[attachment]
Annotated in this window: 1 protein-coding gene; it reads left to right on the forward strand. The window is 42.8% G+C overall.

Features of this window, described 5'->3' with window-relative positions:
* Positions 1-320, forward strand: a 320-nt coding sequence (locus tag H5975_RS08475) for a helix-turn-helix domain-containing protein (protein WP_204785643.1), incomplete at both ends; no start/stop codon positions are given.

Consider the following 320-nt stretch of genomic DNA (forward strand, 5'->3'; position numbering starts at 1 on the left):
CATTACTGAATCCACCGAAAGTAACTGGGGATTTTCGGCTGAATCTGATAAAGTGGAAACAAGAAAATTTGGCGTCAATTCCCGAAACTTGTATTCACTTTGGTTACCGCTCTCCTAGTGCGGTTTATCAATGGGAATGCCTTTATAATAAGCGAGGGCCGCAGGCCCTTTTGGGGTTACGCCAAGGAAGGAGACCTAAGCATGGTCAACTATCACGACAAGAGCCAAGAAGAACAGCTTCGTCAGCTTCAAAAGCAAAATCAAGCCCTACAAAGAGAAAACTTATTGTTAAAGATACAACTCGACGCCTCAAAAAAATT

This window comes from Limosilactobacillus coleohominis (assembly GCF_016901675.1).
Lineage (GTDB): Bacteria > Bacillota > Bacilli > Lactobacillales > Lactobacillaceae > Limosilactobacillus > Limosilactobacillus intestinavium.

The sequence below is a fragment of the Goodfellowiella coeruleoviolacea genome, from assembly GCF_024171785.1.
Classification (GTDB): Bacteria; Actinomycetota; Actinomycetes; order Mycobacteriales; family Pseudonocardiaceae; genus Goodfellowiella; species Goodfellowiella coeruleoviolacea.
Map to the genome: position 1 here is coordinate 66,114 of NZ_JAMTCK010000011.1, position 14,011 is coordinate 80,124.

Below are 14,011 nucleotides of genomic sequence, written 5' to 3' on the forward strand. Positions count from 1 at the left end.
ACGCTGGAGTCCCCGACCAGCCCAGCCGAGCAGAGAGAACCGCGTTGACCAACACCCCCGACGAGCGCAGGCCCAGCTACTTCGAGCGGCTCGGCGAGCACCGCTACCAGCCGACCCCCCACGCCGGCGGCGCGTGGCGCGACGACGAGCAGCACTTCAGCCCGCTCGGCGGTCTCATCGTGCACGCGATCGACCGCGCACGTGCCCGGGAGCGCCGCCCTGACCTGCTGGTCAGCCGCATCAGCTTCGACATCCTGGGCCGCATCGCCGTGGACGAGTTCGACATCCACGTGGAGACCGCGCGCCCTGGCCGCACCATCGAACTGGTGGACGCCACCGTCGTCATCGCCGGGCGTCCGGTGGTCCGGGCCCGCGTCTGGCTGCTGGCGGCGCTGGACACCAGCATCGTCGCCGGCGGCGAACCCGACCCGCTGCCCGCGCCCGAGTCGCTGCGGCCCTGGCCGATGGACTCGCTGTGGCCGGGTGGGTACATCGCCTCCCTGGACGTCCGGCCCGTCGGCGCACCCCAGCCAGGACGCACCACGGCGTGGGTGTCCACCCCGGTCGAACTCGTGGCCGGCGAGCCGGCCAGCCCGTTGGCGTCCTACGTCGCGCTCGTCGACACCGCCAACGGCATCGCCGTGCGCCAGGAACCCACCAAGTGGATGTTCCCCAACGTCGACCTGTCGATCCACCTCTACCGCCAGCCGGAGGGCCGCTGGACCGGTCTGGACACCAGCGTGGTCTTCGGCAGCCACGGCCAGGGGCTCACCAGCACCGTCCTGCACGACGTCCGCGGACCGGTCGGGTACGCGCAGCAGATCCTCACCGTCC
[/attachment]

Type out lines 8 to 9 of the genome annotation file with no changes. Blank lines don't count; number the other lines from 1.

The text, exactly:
The sequence below is a fragment of the Goodfellowiella coeruleoviolacea genome, from assembly GCF_024171785.1.
Classification (GTDB): Bacteria; Actinomycetota; Actinomycetes; order Mycobacteriales; family Pseudonocardiaceae; genus Goodfellowiella; species Goodfellowiella coeruleoviolacea.